Worcestershire Acute Hospitals NHS Trust; ‘Building on the best’ to improve end of life care
Worcestershire Acute Hospitals NHS Trust has been named as one a group of ten acute hospital trusts who have been selected to take part in the ‘Building on the best’ programme, which will support improvements in quality and experience of palliative and end of life care across the UK.
Building on the best will develop new areas of focus for improving end of life care. These will include making information more accessible to patients and their families, to enable more shared decision making; taking the opportunities offered by outpatient appointments to discuss advance and anticipatory care planning; improving the handover of information and records as people move between hospital (acute) and out of hospital (secondary care); and improving pain and symptom management.
The programme will run for two and a half years after which there will be a thorough evaluation and lessons learned will be used to contribute to improvement work on palliative and end of life care in acute hospitals across the country.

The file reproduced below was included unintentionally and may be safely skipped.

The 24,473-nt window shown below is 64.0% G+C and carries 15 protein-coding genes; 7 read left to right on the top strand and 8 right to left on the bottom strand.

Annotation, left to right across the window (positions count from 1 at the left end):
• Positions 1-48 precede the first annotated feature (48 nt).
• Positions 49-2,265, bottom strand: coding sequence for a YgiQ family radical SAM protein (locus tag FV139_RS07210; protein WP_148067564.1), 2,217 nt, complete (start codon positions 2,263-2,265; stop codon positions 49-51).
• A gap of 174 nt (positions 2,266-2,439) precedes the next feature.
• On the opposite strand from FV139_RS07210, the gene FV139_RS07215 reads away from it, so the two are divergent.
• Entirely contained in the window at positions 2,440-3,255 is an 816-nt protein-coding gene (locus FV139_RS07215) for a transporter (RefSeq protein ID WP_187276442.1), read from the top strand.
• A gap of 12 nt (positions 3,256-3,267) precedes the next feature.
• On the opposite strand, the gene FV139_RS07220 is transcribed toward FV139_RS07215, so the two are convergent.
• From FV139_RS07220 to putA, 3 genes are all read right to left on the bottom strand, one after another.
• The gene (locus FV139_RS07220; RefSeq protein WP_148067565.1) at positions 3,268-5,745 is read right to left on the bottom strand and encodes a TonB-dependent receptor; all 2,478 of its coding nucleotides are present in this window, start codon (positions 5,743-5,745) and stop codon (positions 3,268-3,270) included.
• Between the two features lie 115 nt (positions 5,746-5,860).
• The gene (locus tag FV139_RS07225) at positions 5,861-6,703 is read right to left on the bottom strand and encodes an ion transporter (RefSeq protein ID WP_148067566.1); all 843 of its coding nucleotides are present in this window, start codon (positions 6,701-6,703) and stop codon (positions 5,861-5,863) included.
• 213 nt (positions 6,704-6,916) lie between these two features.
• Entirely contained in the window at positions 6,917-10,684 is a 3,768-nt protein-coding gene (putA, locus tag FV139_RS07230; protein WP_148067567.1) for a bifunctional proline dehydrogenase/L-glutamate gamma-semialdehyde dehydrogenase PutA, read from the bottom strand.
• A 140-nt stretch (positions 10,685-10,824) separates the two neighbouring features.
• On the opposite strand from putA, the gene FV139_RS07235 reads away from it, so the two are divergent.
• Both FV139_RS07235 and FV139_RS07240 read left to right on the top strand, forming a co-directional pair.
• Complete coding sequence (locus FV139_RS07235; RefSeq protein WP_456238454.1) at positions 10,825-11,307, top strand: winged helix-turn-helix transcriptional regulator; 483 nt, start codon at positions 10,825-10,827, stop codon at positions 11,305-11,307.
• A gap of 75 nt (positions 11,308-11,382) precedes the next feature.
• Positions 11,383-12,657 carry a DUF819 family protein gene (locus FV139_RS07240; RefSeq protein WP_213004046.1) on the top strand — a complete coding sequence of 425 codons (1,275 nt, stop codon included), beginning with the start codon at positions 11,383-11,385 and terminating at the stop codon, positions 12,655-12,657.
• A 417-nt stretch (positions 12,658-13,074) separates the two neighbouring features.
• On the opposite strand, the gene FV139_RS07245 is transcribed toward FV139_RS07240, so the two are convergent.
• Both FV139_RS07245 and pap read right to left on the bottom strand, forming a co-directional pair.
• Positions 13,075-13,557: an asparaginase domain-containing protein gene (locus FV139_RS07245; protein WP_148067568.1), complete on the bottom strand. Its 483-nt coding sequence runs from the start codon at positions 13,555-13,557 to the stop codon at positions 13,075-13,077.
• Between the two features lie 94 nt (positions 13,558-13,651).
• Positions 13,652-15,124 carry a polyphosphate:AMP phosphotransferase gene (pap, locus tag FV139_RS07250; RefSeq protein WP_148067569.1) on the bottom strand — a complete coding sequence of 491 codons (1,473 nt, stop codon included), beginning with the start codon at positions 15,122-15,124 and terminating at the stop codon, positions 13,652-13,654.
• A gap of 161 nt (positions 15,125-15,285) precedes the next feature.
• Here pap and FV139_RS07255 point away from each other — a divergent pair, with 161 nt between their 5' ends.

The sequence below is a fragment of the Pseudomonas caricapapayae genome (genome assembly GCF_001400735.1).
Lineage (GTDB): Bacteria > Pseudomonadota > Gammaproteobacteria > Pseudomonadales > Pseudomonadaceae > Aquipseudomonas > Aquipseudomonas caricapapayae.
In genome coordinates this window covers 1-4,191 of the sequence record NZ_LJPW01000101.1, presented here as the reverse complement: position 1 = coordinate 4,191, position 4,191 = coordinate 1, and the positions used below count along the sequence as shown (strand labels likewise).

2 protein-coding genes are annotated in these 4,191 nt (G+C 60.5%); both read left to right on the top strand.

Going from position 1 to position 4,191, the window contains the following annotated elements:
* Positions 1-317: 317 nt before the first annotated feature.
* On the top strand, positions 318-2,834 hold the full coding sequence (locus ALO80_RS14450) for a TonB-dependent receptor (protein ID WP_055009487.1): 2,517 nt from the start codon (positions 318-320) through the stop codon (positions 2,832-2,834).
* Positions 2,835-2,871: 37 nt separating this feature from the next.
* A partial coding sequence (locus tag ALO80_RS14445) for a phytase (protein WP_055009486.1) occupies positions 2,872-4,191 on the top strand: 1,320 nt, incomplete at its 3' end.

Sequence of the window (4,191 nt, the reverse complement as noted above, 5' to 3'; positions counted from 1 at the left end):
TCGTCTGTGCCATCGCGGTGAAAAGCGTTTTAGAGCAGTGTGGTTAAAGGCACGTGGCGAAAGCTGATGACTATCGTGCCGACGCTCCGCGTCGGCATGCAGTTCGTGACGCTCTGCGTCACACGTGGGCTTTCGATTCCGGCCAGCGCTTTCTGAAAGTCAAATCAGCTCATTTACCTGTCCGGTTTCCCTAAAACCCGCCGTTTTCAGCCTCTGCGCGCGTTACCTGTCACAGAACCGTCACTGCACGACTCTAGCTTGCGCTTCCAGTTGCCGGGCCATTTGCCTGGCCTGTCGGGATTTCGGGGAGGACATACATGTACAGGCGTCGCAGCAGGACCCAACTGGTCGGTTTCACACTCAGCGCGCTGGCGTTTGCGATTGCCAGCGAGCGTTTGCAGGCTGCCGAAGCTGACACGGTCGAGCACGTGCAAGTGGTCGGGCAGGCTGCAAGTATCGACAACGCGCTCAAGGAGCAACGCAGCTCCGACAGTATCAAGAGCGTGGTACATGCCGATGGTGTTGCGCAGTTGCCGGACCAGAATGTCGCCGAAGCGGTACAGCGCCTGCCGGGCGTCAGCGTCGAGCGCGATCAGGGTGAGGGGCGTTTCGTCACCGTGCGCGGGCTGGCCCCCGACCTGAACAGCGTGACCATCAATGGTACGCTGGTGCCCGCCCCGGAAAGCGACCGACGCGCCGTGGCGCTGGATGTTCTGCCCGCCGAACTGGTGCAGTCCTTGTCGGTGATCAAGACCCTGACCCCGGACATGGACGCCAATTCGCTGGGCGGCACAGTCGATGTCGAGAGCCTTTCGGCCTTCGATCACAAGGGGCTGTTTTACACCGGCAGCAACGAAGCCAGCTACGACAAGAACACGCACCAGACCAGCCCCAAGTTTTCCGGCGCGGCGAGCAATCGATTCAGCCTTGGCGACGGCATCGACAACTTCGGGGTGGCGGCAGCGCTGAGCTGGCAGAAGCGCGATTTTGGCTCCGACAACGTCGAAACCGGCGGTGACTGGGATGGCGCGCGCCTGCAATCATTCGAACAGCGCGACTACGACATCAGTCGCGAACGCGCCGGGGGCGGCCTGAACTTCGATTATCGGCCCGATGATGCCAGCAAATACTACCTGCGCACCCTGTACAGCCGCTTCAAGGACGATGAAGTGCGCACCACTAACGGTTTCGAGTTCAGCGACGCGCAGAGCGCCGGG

Teresa Makinson, End of Life Care Facilitator atWorcestershire Acute Hospitals NHS Trust said:“Building on the Best will allow end-of-life care throughout the hospital to be more responsive to the needs of patients and their families.
“The palliative care that people receive at Worcestershire Acute Hospitals NHS Trust is highly regarded, and we have been at the forefront of developments in this field in recent years.
“Membership of this programme will allow us to build on this work, and share best practice throughout the wider NHS to ensure as many people as possible benefit from compassionate and responsive end of life care, in which patients and their families are fully involved in decision-making and plans.
“We only have one chance to get it right, and by participating in Building on the Best we can ensure this is what we are able to do for every patient who is in their last weeks and months of life.”
Health Minister Ben Gummer said: “I am determined to improve end of life care and this excellent initiative will benefit thousands of patients and their families at one of the most difficult and vulnerable moments of their lives.
“Thanks to the hard work of the NCPC and Macmillan, the crucial lessons from this programme can be evaluated, shared and implemented in hospitals across the country to ensure the NHS continues to provide high quality care 24 hours a day, seven days a week.”
The programme will run for two and a half years. There will be a thorough evaluation, and lessons learned will be used to contribute to improvement work on palliative and end of life care in acute hospitals across the country. Key staff, representing the project teams, from each of the ten will gather for first time at a two day event in March.
The programme, which is UK-wide, will initially roll-out in England. It is funded by Macmillan Cancer Support and is supported by a partnership between the National Council for Palliative Care, Macmillan Cancer Support, NHS England and the NHS Trust Development Authority in England.